2 cups (a 12-ounce package) Nestlé Toll House Semi-Sweet Chocolate Morsels, aka chocolate chips (about 340 grams; you can chop 1 or 2 chocolate bars)
1 cup chopped nuts (Americans traditionally use walnuts, from walnut trees)
1 teaspoon hot water
Preheat oven to 375 F. That would be 190.556C.
Combine flour, baking soda and salt in a small bowl.
Beat butter, granulated sugar, brown sugar and vanilla extract in a large mixer bowl until creamy.
Add eggs, one at a time, beating well after each addition.
Gradually add flour mixture.
Stir in chocolate chips and nuts.
Drop by rounded tablespoons onto ungreasedbaking sheets.
Bake for 9 – 11 minutes or until golden brown.
Cool on baking sheets for 2 minutes; then remove to wire racks to cool completely. (If you don’t have a rack, use paper towels on a countertop)
The dough may be stored in the refrigerator for up to 1 week or in a freezer for up to 8 weeks.
Ruth Wakefield wrote quite a few cookbooks, and in a revision of the one that contains the above recipe, she added: “At Toll House we chill this dough overnight. When ready for baking, we roll a teaspoon of dough between the palms of hands and place balls two inches (about 5 cm.) apart on a greased baking sheet. Then we press balls with finger tips to form flat rounds. This way the cookies do not spread as much in the baking and they keep uniformly round. They should be brown through, and crispy, not white and hard as I have sometimes seen them.”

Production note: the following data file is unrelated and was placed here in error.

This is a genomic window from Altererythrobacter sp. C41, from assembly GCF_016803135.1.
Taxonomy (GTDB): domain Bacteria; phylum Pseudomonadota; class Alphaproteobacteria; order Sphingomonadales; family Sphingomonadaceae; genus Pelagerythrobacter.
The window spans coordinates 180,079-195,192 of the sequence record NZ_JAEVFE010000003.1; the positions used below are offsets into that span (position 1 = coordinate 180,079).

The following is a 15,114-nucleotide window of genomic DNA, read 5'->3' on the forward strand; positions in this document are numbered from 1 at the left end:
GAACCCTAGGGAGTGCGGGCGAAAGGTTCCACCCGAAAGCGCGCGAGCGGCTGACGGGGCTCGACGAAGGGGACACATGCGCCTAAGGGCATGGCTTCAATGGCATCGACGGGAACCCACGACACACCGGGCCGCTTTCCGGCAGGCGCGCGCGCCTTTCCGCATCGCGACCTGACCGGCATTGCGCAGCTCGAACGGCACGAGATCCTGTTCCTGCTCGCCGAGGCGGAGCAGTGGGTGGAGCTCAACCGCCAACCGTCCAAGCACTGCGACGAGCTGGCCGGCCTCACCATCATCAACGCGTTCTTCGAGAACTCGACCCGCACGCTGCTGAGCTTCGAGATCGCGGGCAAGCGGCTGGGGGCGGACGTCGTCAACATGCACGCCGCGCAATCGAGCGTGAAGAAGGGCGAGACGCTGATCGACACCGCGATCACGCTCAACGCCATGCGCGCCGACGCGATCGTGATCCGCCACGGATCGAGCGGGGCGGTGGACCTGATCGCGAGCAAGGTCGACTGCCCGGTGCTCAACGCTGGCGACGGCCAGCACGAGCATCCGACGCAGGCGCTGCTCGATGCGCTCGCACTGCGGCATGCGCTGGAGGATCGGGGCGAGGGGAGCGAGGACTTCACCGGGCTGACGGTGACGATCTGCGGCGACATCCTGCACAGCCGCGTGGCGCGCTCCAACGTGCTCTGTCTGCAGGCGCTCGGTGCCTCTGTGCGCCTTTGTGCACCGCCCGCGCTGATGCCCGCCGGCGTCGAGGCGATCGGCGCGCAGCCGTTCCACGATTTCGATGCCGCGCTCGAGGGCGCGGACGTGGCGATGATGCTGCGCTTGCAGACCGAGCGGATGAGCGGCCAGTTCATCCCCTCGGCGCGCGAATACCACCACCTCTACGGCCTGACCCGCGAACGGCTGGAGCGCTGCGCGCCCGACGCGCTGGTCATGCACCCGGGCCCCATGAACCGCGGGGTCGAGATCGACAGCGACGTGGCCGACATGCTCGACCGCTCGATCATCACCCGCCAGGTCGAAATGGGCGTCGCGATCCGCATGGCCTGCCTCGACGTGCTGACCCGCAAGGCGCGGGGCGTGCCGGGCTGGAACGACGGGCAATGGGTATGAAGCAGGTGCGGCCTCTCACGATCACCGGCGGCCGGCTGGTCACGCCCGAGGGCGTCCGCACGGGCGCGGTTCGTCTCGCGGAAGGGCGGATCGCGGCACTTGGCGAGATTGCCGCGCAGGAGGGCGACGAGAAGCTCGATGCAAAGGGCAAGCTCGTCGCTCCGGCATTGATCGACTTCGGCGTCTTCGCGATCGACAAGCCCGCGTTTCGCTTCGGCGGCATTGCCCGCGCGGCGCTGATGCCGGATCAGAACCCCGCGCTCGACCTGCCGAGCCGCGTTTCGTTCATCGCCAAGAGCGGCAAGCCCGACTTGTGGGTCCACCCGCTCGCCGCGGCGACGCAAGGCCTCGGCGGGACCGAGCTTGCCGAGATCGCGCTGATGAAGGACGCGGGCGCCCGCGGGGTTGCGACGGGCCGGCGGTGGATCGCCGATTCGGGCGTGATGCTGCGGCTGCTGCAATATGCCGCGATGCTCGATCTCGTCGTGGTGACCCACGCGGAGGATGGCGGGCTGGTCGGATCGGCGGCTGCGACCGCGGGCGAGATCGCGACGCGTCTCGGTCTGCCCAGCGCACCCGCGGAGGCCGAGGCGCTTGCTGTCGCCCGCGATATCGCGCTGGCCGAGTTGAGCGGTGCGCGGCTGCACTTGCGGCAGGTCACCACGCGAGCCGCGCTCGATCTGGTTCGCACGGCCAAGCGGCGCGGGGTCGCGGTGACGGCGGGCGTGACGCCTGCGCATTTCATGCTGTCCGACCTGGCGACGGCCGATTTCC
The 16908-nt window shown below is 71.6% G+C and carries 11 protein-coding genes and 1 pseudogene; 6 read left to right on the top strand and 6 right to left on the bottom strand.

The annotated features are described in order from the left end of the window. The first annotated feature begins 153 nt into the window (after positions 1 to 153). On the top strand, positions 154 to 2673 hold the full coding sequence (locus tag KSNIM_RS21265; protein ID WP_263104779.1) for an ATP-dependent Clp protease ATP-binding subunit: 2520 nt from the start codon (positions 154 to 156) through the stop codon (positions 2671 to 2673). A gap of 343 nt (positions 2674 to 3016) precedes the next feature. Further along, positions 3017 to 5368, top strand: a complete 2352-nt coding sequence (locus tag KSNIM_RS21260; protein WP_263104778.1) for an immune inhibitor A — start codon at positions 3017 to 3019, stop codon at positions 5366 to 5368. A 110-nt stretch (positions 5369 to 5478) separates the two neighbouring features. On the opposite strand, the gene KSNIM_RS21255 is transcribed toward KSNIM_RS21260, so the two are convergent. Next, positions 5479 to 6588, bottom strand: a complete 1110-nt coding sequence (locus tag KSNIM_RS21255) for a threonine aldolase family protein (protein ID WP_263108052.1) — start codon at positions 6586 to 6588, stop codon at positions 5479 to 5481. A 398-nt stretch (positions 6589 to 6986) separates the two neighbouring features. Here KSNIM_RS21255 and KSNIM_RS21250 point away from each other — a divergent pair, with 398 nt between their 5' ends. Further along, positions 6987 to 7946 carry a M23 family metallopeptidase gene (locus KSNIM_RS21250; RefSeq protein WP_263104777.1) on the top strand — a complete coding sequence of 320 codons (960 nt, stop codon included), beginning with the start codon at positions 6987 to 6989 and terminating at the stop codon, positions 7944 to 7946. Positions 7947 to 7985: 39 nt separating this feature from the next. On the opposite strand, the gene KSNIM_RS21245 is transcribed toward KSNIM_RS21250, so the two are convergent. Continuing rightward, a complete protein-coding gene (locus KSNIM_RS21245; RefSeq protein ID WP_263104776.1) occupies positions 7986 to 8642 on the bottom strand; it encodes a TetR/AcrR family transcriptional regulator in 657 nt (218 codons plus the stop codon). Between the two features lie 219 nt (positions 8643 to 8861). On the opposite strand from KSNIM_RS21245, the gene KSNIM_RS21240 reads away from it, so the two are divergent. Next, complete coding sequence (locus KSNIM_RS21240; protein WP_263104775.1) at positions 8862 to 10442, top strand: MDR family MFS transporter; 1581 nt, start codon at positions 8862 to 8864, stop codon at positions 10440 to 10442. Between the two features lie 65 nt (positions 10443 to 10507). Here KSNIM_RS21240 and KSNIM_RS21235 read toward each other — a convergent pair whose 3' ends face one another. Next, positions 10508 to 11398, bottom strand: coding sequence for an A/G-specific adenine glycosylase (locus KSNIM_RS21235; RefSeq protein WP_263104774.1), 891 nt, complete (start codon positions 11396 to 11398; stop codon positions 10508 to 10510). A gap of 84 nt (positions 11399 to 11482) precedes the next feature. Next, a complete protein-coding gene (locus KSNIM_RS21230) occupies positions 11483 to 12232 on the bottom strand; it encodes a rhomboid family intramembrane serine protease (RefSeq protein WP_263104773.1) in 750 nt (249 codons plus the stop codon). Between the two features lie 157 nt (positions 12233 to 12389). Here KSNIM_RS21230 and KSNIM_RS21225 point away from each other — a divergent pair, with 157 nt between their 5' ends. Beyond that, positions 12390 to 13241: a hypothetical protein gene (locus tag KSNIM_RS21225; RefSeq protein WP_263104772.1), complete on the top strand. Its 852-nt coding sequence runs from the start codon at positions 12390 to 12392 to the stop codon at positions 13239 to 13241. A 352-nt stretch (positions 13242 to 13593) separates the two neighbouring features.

My friend Mona, a dentist who happens to be an excellent cookie-maker, gave me some tips of her own: she prefers to bake cookies in an electric oven to better control the temperature. She said that correct heat is really the last ingredient and must not be taken for granted. And she bakes them for exactly 9 minutes so that they will come out soft and chewy. Mona also taught me that the hot water if optional. As a matter of fact, the recipe on today’s bags of chocolate morsels does not include that teaspoon of water. Mona said that the hot water with the baking powder make the cookies fluffier.
This part of the blog will be dedicated to things we can chew on, or interesting facts about food we might like to digest. A lot of us know that to chew means to crush food in our mouths with our teeth so that it can be swallowed. But did you know that it also means to think something over, or sometimes to ponder a question or a problem? And to digest means to break food down in the alimentary canal so that your body can absorb it. Again, you probably already know that. But to digest can also mean to organize new information in your mind so as to absorb it mentally or to assimilate it. We can explore all four meanings here, with food and all things related to food.
The word cliffhanger comes from cliffs. Duh. Cliffs are vertical, or nearly vertical, rocks that have been formed by erosion and weathering. There are lots of famous cliffs, but the first ones that come to my mind are the White Cliffs of Dover, probably because there was a popular World War II song about them that was part of my childhood, and also because they are on the historical English coastline.
When one thinks of cliffhangers, England and its gothic novels always come to mind. Cliffhangers are the kind of story, book or movie that uses suspense either at the end of an episode or a scene. A good example was the way the final episode of Game of Thrones, season 5, was done. Jon Snow was dead. Or was he? Those of us who sweated it out until season 6 was aired were never really sure. The writers used old-fashioned melodrama, suspense and uncertainty, and the audience was left as if hanging from a cliff in a state of tension and apprehension. And that’s a true cliffhanger.
This part of the blog will not be able to offer any nail-biting cliffhangers, but it will have classes in series, and I hope they will be interesting enough that you will want to come back and read what happens next, even if you don’t lose sleep anticipating the next chapter. Enjoy.